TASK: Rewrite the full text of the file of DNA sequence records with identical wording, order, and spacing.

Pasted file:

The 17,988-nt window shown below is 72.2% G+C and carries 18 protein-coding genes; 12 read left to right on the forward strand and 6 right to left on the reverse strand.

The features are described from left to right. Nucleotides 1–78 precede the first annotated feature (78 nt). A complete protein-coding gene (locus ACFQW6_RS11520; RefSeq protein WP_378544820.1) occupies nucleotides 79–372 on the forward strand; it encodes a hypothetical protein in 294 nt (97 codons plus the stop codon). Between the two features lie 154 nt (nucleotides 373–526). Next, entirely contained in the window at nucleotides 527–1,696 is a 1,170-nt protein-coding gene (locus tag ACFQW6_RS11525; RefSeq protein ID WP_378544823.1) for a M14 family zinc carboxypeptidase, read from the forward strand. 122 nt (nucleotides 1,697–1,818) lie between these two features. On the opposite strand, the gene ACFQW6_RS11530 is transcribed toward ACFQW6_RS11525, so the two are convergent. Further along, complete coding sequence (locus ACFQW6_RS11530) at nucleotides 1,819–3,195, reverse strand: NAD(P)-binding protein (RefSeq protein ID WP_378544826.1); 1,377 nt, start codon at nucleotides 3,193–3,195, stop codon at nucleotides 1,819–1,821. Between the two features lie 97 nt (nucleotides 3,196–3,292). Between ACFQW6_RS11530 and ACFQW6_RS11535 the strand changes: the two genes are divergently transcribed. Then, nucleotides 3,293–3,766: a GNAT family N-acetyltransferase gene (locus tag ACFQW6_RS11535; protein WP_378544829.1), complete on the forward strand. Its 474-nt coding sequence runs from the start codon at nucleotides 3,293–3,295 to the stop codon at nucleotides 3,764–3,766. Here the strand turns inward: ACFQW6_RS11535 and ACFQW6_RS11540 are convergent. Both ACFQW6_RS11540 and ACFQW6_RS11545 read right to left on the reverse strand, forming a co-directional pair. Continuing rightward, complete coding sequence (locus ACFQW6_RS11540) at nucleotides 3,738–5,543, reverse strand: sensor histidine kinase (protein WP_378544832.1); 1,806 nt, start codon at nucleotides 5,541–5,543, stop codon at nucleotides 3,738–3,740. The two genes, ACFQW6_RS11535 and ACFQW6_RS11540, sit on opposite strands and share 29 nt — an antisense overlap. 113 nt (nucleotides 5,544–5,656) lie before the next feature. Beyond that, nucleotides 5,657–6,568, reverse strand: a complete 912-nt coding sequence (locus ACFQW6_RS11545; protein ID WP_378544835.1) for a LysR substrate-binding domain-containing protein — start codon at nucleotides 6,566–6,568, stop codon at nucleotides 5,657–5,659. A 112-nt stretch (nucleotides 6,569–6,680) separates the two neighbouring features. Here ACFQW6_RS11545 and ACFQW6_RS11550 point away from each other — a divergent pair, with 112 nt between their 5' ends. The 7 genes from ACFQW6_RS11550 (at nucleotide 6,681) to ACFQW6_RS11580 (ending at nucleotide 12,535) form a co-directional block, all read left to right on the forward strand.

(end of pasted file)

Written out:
The 17,988-nt window shown below is 72.2% G+C and carries 18 protein-coding genes; 12 read left to right on the forward strand and 6 right to left on the reverse strand.

The features are described from left to right. Nucleotides 1–78 precede the first annotated feature (78 nt). A complete protein-coding gene (locus ACFQW6_RS11520; RefSeq protein WP_378544820.1) occupies nucleotides 79–372 on the forward strand; it encodes a hypothetical protein in 294 nt (97 codons plus the stop codon). Between the two features lie 154 nt (nucleotides 373–526). Next, entirely contained in the window at nucleotides 527–1,696 is a 1,170-nt protein-coding gene (locus tag ACFQW6_RS11525; RefSeq protein ID WP_378544823.1) for a M14 family zinc carboxypeptidase, read from the forward strand. 122 nt (nucleotides 1,697–1,818) lie between these two features. On the opposite strand, the gene ACFQW6_RS11530 is transcribed toward ACFQW6_RS11525, so the two are convergent. Further along, complete coding sequence (locus ACFQW6_RS11530) at nucleotides 1,819–3,195, reverse strand: NAD(P)-binding protein (RefSeq protein ID WP_378544826.1); 1,377 nt, start codon at nucleotides 3,193–3,195, stop codon at nucleotides 1,819–1,821. Between the two features lie 97 nt (nucleotides 3,196–3,292). Between ACFQW6_RS11530 and ACFQW6_RS11535 the strand changes: the two genes are divergently transcribed. Then, nucleotides 3,293–3,766: a GNAT family N-acetyltransferase gene (locus tag ACFQW6_RS11535; protein WP_378544829.1), complete on the forward strand. Its 474-nt coding sequence runs from the start codon at nucleotides 3,293–3,295 to the stop codon at nucleotides 3,764–3,766. Here the strand turns inward: ACFQW6_RS11535 and ACFQW6_RS11540 are convergent. Both ACFQW6_RS11540 and ACFQW6_RS11545 read right to left on the reverse strand, forming a co-directional pair. Continuing rightward, complete coding sequence (locus ACFQW6_RS11540) at nucleotides 3,738–5,543, reverse strand: sensor histidine kinase (protein WP_378544832.1); 1,806 nt, start codon at nucleotides 5,541–5,543, stop codon at nucleotides 3,738–3,740. The two genes, ACFQW6_RS11535 and ACFQW6_RS11540, sit on opposite strands and share 29 nt — an antisense overlap. 113 nt (nucleotides 5,544–5,656) lie before the next feature. Beyond that, nucleotides 5,657–6,568, reverse strand: a complete 912-nt coding sequence (locus ACFQW6_RS11545; protein ID WP_378544835.1) for a LysR substrate-binding domain-containing protein — start codon at nucleotides 6,566–6,568, stop codon at nucleotides 5,657–5,659. A 112-nt stretch (nucleotides 6,569–6,680) separates the two neighbouring features. Here ACFQW6_RS11545 and ACFQW6_RS11550 point away from each other — a divergent pair, with 112 nt between their 5' ends. The 7 genes from ACFQW6_RS11550 (at nucleotide 6,681) to ACFQW6_RS11580 (ending at nucleotide 12,535) form a co-directional block, all read left to right on the forward strand.